Safeguarding the future of the club

In addition to supporting and delivering numerous worthwhile projects, bodies such as the Killie Trust also have a vital role to play in safeguarding the future of their respective clubs as a whole.

Two recent examples from south of the border have served as a chilling reminder of the ease with which poorly run clubs can find themselves on the brink of financial ruin. Perhaps the most alarming aspect of Bury Football Club’s demise was the nonchalance of owner Steve Dale as the situation worsened at Gigg Lane. When he took over, Dale allegedly made outlandish and unrealistic commitments that were, perhaps unsurprisingly with the benefit of hindsight, never realised. Indeed, Dale conceded in a recent interview with Radio Five Live that he ‘never went to Bury, it’s not a place I frequented so for me to walk away from Bury and never go back is a very easy thing to do because I don’t do anything up there’. He then went on to say that ‘I didn’t even know there was a football team called Bury to be honest with you, I’m not a football fan’. Ultimately, Dale’s dilettantish approach betrayed his ultimately fatal lack of commitment to the club, the fans and the local community.

At Bolton, Ken Anderson had previously been disqualified from directing businesses after eight of his companies had gone bust. A warrant for his arrest had also been obtained when he failed to appear to be examined on one of his company’s finances. However, when his disqualification order concluded in October 2013 Anderson was allowed to become involved with Bolton. The ominous writing was on the wall and the tumultuous downward trajectory that the Trotters have suffered since their relegation from the Premier League back in 2012 largely coincides with the businessman’s time at the club. While players went without wages, suppliers went unpaid for extended periods and the EFL imposed a transfer embargo, Anderson himself was conveniently paid over half a million pounds in supposed ‘consultancy fees’. Perhaps understandably, former Crystal Palace owner Simon Jordan described Anderson’s reign at Bolton as ‘the worst kind of ownership you can ever see’ in an interview with talkSPORT.

Supporters’ organisations across Scotland, working closely with boards of directors, can however ensure that their cherished clubs never find themselves at the whim of such erratic and dubiously-motivated individuals. Reassuringly for Kilmarnock fans, director Phyllis McLeish confirmed at the recent Killie Trust event, On Board…in Person, that the club would only consider investment where the would-be investor has the appropriate motives and can demonstrate a connection with the town and the club or, as the case may be, conveys a genuine willingness to develop such a connection.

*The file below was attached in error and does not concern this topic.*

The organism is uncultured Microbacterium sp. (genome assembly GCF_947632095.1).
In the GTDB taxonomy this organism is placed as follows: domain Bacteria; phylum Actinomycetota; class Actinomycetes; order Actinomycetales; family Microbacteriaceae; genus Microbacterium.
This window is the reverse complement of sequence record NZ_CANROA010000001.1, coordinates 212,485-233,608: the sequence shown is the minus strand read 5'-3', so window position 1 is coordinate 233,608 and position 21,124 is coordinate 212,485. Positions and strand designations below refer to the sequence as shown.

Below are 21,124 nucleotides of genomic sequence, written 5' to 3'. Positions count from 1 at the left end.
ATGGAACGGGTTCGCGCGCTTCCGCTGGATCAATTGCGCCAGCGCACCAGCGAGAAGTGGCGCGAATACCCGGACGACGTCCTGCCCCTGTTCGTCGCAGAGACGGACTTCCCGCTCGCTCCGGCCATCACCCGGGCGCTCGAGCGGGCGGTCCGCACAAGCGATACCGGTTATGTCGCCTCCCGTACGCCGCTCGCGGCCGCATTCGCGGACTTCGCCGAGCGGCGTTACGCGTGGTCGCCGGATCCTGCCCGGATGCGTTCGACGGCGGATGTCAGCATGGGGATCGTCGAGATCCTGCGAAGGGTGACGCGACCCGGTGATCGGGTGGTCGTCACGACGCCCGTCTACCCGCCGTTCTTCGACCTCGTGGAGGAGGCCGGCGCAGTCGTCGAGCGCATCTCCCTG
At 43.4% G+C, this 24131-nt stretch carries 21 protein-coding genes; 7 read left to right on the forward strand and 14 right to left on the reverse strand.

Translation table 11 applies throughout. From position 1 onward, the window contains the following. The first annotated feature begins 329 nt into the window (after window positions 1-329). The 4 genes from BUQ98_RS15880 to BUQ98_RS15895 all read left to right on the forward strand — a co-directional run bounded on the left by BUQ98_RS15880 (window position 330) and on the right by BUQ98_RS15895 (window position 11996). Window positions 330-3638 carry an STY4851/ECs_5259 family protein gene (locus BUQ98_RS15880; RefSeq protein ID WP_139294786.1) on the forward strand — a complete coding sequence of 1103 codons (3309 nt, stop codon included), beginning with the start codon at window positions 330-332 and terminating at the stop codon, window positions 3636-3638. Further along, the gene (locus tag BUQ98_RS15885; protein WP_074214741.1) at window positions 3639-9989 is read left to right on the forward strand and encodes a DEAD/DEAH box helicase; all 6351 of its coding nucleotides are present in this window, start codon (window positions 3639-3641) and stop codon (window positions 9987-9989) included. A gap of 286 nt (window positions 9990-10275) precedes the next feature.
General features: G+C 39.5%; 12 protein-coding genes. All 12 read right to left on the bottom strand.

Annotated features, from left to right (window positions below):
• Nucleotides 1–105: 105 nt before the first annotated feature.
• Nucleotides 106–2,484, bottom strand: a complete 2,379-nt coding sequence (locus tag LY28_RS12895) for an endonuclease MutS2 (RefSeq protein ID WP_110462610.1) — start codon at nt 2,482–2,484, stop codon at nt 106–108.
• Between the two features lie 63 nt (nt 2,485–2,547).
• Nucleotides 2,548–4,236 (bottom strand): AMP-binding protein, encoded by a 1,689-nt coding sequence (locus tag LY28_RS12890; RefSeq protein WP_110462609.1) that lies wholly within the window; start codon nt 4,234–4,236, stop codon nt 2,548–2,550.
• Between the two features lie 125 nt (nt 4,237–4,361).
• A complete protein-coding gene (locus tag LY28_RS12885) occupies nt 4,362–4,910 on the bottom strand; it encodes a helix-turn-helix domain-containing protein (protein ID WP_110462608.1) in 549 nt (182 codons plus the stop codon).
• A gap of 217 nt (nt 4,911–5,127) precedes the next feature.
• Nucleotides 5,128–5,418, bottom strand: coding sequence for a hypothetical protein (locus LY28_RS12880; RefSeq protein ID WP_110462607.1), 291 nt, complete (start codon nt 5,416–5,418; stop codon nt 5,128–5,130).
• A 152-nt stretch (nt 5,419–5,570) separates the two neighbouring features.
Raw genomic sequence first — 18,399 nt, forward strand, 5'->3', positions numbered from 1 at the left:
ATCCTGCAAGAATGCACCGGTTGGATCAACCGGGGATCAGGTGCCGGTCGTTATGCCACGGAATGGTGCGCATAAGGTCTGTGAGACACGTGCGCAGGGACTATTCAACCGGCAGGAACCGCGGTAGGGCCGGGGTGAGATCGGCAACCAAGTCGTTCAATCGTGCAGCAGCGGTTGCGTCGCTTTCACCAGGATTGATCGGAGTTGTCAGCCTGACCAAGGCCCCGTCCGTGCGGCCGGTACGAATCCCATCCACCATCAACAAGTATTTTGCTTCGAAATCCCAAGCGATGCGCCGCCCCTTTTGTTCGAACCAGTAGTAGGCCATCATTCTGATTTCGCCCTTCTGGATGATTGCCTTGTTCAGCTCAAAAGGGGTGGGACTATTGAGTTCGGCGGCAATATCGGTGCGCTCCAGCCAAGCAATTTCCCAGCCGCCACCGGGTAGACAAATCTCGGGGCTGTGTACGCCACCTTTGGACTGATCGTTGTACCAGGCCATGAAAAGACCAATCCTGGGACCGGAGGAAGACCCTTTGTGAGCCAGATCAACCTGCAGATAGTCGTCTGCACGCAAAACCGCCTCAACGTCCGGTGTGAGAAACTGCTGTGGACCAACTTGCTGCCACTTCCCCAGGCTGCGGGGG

Quite simply, the only constant at a Club is the fanbase. An owner with deep pockets can come and hastily go. A league sponsor might abruptly pull the plug on its funding. A broadcaster could plunge into administration overnight. However, the fans turning up on a weekly basis or tuning in from abroad to support their team with unwavering loyalty will, for the most part, always be there. Indeed for Kilmarnock fans, it is important to remember the unsustainable financial malaise that threatened to slowly strangle the club over a number of years. Had it not been for the life-saving deal that was reached with Bank of Scotland in 2014, who knows what would have become of our great club. Thankfully, the Killie Trust provides us, the fans, with a fully transparent avenue through which we can ensure that the Club never finds itself in that position again.

How to get involved

With continued and increased fan support and donations, the Killie Trust undoubtedly has the potential to further develop its integral role in both safeguarding the future of our club and helping to drive it forward. Currently, almost 700 active Trust members pledge their support through an annual subscription while 400 fans from around the globe contribute to the ‘Trust in Killie’ initiative on a monthly basis. While these figures are wholly encouraging, it is hoped that the number of fans taking a few minutes to sign up to one or indeed both of the programmes will continue to rise over the coming months.

Trust Membership costs £10 a year in exchange for an important voice in the running of the Trust. The ‘Trust in Killie’ initiative offers a further opportunity for supporters keen to provide financial support: fans can opt to donate as much or as little as they want on a monthly or ad-hoc basis. Those who sign up to the ‘Trust in Killie’ initiative are entered into a monthly prize draw and have the opportunity to attend exclusive events like the hugely successful ‘On Board…in Person’ event last month with Cathy Jamieson and Phyllis McLeish. Notably, donations through the ‘Trust in Killie’ initiative create a tax free revenue stream to boost the Club’s budget. Every penny donated therefore through the initiative goes directly to the Club.

The sign up process is straightforward and takes less than five minutes. A match day sign-up stand will soon be in place in the new Killie Club (formerly the Sports Bar) at Rugby Park, offering supporters the chance to come along, sign up in person, ask any questions they may have and discover the full range of benefits that comes with signing up. Supporters can also sign up online. To find out more, please email thekillietrust@gmail.com.